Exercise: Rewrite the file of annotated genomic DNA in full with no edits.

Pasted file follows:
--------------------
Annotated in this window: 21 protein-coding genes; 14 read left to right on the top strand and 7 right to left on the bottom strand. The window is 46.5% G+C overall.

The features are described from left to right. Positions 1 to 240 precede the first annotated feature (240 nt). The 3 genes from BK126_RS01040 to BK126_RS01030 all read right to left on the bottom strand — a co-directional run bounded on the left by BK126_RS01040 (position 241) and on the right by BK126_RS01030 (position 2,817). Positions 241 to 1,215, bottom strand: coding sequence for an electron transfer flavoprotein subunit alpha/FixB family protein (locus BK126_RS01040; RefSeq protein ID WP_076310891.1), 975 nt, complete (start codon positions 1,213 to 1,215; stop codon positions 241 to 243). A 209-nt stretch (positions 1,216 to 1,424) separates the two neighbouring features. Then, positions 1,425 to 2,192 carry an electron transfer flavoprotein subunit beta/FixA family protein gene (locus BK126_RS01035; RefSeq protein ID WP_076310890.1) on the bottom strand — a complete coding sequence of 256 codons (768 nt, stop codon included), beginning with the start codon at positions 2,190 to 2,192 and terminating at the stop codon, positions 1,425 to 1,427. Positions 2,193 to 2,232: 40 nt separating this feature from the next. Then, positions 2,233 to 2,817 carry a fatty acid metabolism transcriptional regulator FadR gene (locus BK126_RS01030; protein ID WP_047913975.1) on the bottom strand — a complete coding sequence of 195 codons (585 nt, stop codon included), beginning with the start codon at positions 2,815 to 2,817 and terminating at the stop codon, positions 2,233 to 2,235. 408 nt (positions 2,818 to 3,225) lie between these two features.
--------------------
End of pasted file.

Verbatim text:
Annotated in this window: 21 protein-coding genes; 14 read left to right on the top strand and 7 right to left on the bottom strand. The window is 46.5% G+C overall.

The features are described from left to right. Positions 1 to 240 precede the first annotated feature (240 nt). The 3 genes from BK126_RS01040 to BK126_RS01030 all read right to left on the bottom strand — a co-directional run bounded on the left by BK126_RS01040 (position 241) and on the right by BK126_RS01030 (position 2,817). Positions 241 to 1,215, bottom strand: coding sequence for an electron transfer flavoprotein subunit alpha/FixB family protein (locus BK126_RS01040; RefSeq protein ID WP_076310891.1), 975 nt, complete (start codon positions 1,213 to 1,215; stop codon positions 241 to 243). A 209-nt stretch (positions 1,216 to 1,424) separates the two neighbouring features. Then, positions 1,425 to 2,192 carry an electron transfer flavoprotein subunit beta/FixA family protein gene (locus BK126_RS01035; RefSeq protein ID WP_076310890.1) on the bottom strand — a complete coding sequence of 256 codons (768 nt, stop codon included), beginning with the start codon at positions 2,190 to 2,192 and terminating at the stop codon, positions 1,425 to 1,427. Positions 2,193 to 2,232: 40 nt separating this feature from the next. Then, positions 2,233 to 2,817 carry a fatty acid metabolism transcriptional regulator FadR gene (locus BK126_RS01030; protein ID WP_047913975.1) on the bottom strand — a complete coding sequence of 195 codons (585 nt, stop codon included), beginning with the start codon at positions 2,815 to 2,817 and terminating at the stop codon, positions 2,233 to 2,235. 408 nt (positions 2,818 to 3,225) lie between these two features.